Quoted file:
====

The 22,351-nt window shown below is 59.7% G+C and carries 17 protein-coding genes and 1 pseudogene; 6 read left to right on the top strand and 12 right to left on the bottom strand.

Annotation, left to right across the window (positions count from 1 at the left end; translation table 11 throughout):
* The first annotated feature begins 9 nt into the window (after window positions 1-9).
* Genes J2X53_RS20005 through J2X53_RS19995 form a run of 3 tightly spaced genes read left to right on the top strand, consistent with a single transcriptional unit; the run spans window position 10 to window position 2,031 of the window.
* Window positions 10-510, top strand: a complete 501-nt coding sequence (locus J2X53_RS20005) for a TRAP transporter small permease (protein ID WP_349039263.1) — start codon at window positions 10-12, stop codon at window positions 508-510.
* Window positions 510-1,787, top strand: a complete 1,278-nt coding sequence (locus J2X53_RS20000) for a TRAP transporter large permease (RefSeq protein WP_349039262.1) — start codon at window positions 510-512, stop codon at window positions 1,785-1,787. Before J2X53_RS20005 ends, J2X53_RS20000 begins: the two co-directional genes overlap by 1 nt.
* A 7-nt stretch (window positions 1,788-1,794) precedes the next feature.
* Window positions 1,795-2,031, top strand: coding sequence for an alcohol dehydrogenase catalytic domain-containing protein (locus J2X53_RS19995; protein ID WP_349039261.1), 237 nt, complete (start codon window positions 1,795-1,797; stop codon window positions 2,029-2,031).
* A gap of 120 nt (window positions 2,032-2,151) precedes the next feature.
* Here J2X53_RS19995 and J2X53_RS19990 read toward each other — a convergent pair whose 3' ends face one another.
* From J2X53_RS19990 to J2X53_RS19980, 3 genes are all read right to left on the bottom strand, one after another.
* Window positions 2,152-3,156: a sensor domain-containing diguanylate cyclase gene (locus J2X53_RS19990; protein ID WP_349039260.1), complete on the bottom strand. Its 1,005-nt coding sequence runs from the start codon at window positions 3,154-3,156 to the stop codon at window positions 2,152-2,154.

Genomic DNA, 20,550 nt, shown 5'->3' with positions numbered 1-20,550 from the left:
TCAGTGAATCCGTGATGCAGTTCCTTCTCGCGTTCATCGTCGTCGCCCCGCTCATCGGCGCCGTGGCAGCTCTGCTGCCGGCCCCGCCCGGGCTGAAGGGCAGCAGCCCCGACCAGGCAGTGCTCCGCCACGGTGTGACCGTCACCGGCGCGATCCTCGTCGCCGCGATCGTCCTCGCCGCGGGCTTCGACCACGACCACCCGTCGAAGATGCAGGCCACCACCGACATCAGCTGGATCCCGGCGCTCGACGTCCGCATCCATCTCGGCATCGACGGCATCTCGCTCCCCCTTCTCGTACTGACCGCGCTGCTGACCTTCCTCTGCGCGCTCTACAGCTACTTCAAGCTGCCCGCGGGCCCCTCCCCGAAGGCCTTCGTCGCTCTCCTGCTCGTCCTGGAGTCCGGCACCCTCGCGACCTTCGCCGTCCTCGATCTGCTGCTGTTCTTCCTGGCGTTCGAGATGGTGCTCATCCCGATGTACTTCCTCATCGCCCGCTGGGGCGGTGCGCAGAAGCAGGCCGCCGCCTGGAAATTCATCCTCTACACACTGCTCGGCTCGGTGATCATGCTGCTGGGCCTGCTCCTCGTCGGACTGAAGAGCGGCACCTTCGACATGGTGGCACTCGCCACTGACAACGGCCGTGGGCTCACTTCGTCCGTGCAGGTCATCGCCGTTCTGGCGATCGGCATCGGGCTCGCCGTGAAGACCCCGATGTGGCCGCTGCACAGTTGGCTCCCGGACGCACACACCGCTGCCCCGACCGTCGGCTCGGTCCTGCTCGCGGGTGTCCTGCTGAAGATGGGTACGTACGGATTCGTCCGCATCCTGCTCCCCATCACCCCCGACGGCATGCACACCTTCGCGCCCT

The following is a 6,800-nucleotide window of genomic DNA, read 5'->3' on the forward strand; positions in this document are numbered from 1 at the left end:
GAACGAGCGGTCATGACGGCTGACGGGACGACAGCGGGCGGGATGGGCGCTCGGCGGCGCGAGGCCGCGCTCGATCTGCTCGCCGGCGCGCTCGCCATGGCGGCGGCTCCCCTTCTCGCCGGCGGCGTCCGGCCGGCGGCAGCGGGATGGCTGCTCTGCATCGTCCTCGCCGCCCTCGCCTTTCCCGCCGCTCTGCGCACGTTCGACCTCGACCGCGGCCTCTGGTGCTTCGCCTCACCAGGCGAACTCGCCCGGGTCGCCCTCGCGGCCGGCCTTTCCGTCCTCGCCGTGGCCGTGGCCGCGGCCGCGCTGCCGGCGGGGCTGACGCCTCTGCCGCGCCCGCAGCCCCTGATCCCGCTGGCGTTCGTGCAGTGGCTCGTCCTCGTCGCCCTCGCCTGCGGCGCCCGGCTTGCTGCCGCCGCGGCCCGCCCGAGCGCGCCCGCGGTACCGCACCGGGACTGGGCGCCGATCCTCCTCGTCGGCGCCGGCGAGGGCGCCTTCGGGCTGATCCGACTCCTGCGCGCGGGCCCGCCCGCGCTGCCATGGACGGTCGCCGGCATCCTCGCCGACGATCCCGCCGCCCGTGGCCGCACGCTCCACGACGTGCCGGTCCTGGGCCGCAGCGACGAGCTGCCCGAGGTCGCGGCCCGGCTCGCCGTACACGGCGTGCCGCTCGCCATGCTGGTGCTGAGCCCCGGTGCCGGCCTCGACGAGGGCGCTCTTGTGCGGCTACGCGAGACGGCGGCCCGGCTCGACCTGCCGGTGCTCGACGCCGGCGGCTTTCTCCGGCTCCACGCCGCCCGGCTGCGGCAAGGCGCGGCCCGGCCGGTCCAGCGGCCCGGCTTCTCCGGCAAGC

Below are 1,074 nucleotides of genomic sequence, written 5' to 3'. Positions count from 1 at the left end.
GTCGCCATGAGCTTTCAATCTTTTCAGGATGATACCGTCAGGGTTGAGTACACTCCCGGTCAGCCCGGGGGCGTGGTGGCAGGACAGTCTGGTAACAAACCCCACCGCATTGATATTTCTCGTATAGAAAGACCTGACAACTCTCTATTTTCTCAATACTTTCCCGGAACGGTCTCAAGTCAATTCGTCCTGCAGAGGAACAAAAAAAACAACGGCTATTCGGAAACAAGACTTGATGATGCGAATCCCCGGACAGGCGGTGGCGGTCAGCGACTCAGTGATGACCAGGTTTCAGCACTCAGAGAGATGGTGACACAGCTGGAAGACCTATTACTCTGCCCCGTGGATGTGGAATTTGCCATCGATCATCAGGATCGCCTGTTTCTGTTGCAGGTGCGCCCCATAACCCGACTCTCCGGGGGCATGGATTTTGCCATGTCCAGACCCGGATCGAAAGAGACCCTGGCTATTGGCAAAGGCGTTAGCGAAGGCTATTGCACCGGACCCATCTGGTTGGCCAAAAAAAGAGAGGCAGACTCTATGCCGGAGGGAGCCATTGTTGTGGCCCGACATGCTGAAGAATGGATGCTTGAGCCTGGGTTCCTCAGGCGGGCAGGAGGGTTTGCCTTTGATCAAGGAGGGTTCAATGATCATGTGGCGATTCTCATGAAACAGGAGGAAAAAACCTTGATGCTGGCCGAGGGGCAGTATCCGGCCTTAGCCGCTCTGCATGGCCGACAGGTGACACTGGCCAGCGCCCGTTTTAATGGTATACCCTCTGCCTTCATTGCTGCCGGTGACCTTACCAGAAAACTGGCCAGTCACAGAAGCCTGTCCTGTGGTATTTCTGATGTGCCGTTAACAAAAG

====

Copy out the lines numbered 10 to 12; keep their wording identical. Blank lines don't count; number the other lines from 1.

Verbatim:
* Here J2X53_RS19995 and J2X53_RS19990 read toward each other — a convergent pair whose 3' ends face one another.
* From J2X53_RS19990 to J2X53_RS19980, 3 genes are all read right to left on the bottom strand, one after another.
* Window positions 2,152-3,156: a sensor domain-containing diguanylate cyclase gene (locus J2X53_RS19990; protein ID WP_349039260.1), complete on the bottom strand. Its 1,005-nt coding sequence runs from the start codon at window positions 3,154-3,156 to the stop codon at window positions 2,152-2,154.